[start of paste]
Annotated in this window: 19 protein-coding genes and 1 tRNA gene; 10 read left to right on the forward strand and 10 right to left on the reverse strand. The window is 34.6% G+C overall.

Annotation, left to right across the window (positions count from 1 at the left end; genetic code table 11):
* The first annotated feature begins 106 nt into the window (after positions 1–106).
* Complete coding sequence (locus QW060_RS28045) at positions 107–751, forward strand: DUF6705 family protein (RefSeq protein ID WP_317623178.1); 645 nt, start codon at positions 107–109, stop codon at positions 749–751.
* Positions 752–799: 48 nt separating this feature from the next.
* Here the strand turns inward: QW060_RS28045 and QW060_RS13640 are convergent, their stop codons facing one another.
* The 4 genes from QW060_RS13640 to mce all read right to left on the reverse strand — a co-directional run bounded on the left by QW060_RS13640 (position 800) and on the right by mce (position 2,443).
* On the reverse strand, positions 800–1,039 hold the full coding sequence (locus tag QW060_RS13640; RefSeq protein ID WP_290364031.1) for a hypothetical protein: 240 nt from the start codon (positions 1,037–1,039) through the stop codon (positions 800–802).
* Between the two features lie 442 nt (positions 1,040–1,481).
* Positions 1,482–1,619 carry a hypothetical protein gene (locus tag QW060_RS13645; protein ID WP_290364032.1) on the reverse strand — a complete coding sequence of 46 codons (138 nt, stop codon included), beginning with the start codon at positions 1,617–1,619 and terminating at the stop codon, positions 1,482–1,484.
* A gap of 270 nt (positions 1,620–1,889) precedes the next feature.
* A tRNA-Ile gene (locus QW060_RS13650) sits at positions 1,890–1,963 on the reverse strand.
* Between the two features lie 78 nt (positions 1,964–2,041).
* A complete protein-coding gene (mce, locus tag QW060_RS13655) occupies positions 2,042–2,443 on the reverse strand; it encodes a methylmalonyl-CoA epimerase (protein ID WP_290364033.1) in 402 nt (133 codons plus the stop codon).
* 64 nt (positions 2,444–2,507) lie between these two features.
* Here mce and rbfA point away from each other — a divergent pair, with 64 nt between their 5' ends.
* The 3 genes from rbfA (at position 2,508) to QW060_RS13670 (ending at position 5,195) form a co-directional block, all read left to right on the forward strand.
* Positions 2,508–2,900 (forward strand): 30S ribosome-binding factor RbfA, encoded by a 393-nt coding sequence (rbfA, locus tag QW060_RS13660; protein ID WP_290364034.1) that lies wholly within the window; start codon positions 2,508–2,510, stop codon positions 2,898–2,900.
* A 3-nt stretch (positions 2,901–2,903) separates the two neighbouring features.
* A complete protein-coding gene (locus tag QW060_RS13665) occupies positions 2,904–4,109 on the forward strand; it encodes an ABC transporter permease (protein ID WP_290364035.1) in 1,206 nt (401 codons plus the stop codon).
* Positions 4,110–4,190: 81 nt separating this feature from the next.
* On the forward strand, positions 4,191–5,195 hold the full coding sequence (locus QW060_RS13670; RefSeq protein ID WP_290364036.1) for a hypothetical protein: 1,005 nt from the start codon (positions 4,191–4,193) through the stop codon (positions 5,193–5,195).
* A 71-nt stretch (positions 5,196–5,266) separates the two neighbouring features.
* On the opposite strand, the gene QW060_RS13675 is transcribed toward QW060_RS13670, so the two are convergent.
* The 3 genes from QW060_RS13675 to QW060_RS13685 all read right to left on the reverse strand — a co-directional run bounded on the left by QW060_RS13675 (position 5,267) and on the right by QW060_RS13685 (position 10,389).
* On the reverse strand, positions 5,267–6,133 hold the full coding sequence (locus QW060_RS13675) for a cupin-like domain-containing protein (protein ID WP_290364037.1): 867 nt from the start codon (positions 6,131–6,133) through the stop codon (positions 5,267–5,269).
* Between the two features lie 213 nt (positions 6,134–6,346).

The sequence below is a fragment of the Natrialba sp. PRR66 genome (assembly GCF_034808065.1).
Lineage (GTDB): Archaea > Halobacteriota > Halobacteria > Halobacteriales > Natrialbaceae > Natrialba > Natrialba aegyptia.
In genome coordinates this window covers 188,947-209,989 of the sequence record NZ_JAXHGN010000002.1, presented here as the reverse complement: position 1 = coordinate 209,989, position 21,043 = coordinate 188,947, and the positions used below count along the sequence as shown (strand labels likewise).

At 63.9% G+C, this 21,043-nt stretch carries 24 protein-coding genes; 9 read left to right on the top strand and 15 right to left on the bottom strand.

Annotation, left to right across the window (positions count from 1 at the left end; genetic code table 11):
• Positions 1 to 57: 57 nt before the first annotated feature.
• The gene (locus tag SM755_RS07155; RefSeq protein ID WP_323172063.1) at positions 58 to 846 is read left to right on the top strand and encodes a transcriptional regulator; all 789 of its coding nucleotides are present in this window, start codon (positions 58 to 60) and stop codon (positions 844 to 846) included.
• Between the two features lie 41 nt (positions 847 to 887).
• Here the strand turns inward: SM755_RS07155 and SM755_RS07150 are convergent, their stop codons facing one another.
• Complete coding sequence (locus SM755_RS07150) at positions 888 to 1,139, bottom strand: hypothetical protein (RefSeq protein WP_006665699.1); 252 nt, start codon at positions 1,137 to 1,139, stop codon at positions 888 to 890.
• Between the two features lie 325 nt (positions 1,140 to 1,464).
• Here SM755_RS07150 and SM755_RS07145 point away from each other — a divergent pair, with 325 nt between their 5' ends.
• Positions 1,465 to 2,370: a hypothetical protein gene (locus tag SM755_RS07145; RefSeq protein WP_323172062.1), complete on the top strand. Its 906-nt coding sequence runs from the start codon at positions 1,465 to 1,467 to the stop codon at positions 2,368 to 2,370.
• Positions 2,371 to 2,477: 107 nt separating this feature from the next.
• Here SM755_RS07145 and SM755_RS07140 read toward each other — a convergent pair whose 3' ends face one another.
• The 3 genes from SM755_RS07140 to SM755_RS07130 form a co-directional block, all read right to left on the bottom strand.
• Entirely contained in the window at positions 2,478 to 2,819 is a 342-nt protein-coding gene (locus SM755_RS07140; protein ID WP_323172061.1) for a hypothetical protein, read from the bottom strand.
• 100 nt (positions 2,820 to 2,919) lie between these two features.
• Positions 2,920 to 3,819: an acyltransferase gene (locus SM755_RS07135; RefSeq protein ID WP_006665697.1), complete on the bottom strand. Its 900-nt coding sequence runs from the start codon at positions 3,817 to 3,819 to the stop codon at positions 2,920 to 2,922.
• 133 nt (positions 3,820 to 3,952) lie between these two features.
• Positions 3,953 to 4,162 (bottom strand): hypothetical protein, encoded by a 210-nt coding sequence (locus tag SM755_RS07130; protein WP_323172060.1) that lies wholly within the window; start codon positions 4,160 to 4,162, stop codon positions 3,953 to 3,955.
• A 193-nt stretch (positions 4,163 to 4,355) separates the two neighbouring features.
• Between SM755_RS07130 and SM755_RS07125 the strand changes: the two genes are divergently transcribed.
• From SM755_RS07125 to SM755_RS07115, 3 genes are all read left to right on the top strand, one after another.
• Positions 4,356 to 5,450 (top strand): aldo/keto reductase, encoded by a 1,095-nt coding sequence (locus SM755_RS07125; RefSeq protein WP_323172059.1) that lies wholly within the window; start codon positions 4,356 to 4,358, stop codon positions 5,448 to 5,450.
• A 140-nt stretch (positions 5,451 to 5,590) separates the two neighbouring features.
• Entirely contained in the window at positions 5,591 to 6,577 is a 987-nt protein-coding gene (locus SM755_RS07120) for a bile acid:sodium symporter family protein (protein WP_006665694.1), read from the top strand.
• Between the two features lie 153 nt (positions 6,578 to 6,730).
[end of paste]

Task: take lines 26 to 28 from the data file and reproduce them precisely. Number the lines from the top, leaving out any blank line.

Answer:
* On the reverse strand, positions 5,267–6,133 hold the full coding sequence (locus QW060_RS13675) for a cupin-like domain-containing protein (protein ID WP_290364037.1): 867 nt from the start codon (positions 6,131–6,133) through the stop codon (positions 5,267–5,269).
* Between the two features lie 213 nt (positions 6,134–6,346).

The sequence below is a fragment of the Natrialba sp. PRR66 genome (assembly GCF_034808065.1).